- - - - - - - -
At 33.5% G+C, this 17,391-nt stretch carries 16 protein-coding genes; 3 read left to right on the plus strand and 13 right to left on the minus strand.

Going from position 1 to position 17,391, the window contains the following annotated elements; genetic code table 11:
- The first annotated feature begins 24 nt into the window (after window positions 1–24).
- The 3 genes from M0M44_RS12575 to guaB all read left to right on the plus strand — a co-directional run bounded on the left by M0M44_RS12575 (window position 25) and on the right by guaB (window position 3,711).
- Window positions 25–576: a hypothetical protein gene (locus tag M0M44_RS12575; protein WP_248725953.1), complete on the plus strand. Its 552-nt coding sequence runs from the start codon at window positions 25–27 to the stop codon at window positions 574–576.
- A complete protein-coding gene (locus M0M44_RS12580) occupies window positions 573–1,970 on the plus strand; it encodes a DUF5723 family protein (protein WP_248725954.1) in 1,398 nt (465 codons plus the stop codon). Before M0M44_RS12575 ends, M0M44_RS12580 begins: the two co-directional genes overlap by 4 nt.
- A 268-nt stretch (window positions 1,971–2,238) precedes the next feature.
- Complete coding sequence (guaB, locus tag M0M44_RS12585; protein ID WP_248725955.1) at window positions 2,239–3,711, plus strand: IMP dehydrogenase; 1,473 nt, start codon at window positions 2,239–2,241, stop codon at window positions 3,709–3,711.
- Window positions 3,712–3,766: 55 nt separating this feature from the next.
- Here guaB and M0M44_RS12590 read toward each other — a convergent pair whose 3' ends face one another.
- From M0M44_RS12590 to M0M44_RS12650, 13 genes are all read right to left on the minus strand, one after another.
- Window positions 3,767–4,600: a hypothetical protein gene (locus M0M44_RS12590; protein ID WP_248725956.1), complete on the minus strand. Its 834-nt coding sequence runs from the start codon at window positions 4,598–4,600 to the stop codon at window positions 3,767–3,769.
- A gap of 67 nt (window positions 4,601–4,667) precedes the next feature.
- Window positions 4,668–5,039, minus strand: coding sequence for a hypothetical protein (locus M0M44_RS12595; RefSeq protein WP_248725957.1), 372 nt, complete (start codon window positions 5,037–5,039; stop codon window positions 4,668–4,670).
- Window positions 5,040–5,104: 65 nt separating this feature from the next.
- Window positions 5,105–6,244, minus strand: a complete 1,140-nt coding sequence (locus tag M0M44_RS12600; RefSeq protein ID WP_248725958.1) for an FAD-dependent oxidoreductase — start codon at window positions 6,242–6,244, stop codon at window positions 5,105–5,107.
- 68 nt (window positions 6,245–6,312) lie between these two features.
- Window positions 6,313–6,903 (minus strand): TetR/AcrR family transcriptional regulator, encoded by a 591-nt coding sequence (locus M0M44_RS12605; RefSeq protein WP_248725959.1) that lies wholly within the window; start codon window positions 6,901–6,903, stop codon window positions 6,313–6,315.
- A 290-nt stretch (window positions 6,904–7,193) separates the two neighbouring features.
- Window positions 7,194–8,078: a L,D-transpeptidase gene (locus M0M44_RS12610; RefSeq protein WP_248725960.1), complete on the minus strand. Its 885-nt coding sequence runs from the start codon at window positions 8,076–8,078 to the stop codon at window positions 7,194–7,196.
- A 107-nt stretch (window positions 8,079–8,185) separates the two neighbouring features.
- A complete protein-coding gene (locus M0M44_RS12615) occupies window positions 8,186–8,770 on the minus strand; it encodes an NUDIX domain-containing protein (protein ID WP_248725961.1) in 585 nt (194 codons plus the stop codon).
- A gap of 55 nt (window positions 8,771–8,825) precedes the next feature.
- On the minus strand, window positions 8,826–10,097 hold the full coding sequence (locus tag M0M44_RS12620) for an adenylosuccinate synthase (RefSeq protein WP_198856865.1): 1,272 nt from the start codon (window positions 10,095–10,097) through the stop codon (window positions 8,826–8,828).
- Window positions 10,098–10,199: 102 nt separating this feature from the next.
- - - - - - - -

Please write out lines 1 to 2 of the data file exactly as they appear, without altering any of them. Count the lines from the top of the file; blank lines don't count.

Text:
At 33.5% G+C, this 17,391-nt stretch carries 16 protein-coding genes; 3 read left to right on the plus strand and 13 right to left on the minus strand.

Going from position 1 to position 17,391, the window contains the following annotated elements; genetic code table 11: